(3) Don't lose your temper. Trump's charisma is based on the smiling, confident, loud Trump. The angry cry-baby Trump we see now and again will lose the election. Whatever provocation Clinton manages, Trump has to shrug it off as a lie from a desperate woman, beneath his notice. He must NOT try to shout her into submission. If Trump tries to bully Clinton as he did the other GOP candidates once upon a time, Clinton will walk away looking like a saint, leaving Trump exposed as the Satan he actually is.

WHAT GARY JOHNSON NEEDS TO DO:

Hope both candidates make serious blunders and discredit themselves, then hit every morning pundit show the next day hard and fast. Fifteen percent, Binky; it's your only hope, and you've admitted as much.

WHAT JILL STEIN NEEDS TO DO:

Quit running for public office and let someone with more credibility than a Scientology outreach flyer be the face of America's far left.
redneckgaijin: (Default)
First, read this gentle statement by LeVar Burton.

As good as the article is, it's not quite how I would respond. Here's my answers, if I had a kindergarten-age child to explain this madness to.

Why did he do it?

There are some people in the world whose minds get broken somehow. Maybe they were born that way, or maybe something built up inside them- it's hard to say. A few of these people get angry at the world, and they think that nothing they do matters. These people lash out at others, partly to get attention, partly because they don't want to live anymore and want to hurt other people before they go. That doesn't make sense, but it's true.

Could he have been stopped?

He could have been stopped, yes. A lot of people like him are stopped, one way or another. But people aren't perfect. We make mistakes. Sometimes we miss the chances to stop people like this person, and that can't be prevented. We can only do our best.

What could we do to stop him?

There are a lot of people who will say that the best way to stop people like him is to ban guns. If it could be done, it certainly would make it harder for people like him to kill so many other people. The problem is deciding whether or not it's better to take a chance on something like this happening every few years, or else to prevent all the people who DON'T shoot other people from owning guns.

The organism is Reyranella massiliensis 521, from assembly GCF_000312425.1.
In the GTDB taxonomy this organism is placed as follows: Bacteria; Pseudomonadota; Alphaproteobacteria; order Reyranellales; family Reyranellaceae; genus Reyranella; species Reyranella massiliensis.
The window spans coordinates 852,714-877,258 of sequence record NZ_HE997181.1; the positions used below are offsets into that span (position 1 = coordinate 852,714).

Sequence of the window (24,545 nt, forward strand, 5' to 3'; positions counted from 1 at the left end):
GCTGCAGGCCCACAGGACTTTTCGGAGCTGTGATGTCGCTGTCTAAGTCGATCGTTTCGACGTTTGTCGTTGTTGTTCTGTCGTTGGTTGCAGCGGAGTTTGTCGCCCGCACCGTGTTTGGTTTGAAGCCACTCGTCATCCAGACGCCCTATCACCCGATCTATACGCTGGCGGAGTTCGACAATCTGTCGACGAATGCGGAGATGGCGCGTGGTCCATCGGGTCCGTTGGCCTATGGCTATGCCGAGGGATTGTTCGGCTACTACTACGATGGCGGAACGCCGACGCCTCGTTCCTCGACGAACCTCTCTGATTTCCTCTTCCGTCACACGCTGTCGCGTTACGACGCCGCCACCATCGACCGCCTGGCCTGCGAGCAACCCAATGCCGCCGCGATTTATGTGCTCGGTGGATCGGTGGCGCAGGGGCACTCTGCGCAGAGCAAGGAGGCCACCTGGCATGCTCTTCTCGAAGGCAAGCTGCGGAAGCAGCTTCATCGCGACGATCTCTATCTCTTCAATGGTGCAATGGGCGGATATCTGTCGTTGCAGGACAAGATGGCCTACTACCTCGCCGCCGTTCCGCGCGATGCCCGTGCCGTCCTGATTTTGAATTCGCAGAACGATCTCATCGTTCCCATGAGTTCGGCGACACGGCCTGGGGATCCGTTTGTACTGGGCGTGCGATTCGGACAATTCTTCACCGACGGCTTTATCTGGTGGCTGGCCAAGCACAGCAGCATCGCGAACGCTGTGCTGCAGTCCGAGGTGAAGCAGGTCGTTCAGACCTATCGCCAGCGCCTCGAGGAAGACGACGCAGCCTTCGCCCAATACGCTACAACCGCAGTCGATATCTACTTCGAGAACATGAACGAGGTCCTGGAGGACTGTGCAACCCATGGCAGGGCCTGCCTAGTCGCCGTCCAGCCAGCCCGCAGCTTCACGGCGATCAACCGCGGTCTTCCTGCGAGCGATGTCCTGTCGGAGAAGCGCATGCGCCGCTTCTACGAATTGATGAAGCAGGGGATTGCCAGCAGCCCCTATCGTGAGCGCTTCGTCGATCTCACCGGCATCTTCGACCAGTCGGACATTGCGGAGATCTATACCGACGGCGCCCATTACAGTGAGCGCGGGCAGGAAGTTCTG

We already do a lot of things to prevent things like this from happening that make life a little worse for everybody. I don't fly because of all the annoying hang-ups involved with flying since 9-11-2001, the "shoe bomber", the "underwear bomber," the "shampoo bomber," and so on. When I was a kid schools were open, and grown-ups could come visit at any time. Today schools have metal detectors and their own police departments, and you practically have to get an appointment to see the inside of your kid's school.

We do these things, and yet people like this sometimes get through anyway. This isn't because we're not doing enough. It's because we aren't perfect, and sometimes bad people just get lucky.

So we can't do anything?

I didn't say that. There are a few things we could do that we're not doing now that probably would make us all safer.

First and foremost, we could take care of the people whose brains are broken or about to break. There are always warning signs- threats of violence, cruelty to animals, rapid changes in mood, that sort of thing. Unfortunately we live in a society where too many people would rather leave these people without the care they need rather than spend a dollar more than they absolutely have to. If we, as a nation, were a little less selfish, we could make this a lot less likely.

Second, we don't need to ban guns to make it harder for people like this to shoot so many people. Gun training, licensing people who want to carry guns outside their home- these are a couple of common-sense fixes which would help keep guns out of the hands of those who might misuse them. Unfortunately the same kind of person too selfish to help the sick is also too selfish to give up an unlimited and absolute freedom to make it safer for everyone else.

Will this happen to me?

Almost certainly not. First, the man who did this is dead- he won't hurt anybody else ever again. Second, there really aren't many like him- this sort of thing happens, on the average, about once every other year in our country. In the time you'll be in school, that means not more than six schools will have a shooting like this, and probably fewer... and there are close to a hundred thousand schools in the United States. So most likely you'll never have this happen in any school you ever go to, ever.

And even if someone like this had your school in mind, the odds are he won't get to do it. Your teachers, the principal, the superintendent, and the police all work every day to make sure you and the other students are safe. Yes, sometimes they make mistakes or slip up somehow, but most of the time they get it right.

If I had a gun, could I shoot back? What about my teacher?

Should you have a gun? I don't think so, not until you're strong enough to handle it safely and have the right training to know when not to use it. Also, they almost certainly won't let you bring it to school if you had it, because they might think you were like this bad man. They would be afraid you would use your gun like he used his, and that would lead to bad things for everybody.

But if they did let you take one to school, would it do you any good if a bad guy came to shoot you and your friends?

I can't answer that one. Nobody can.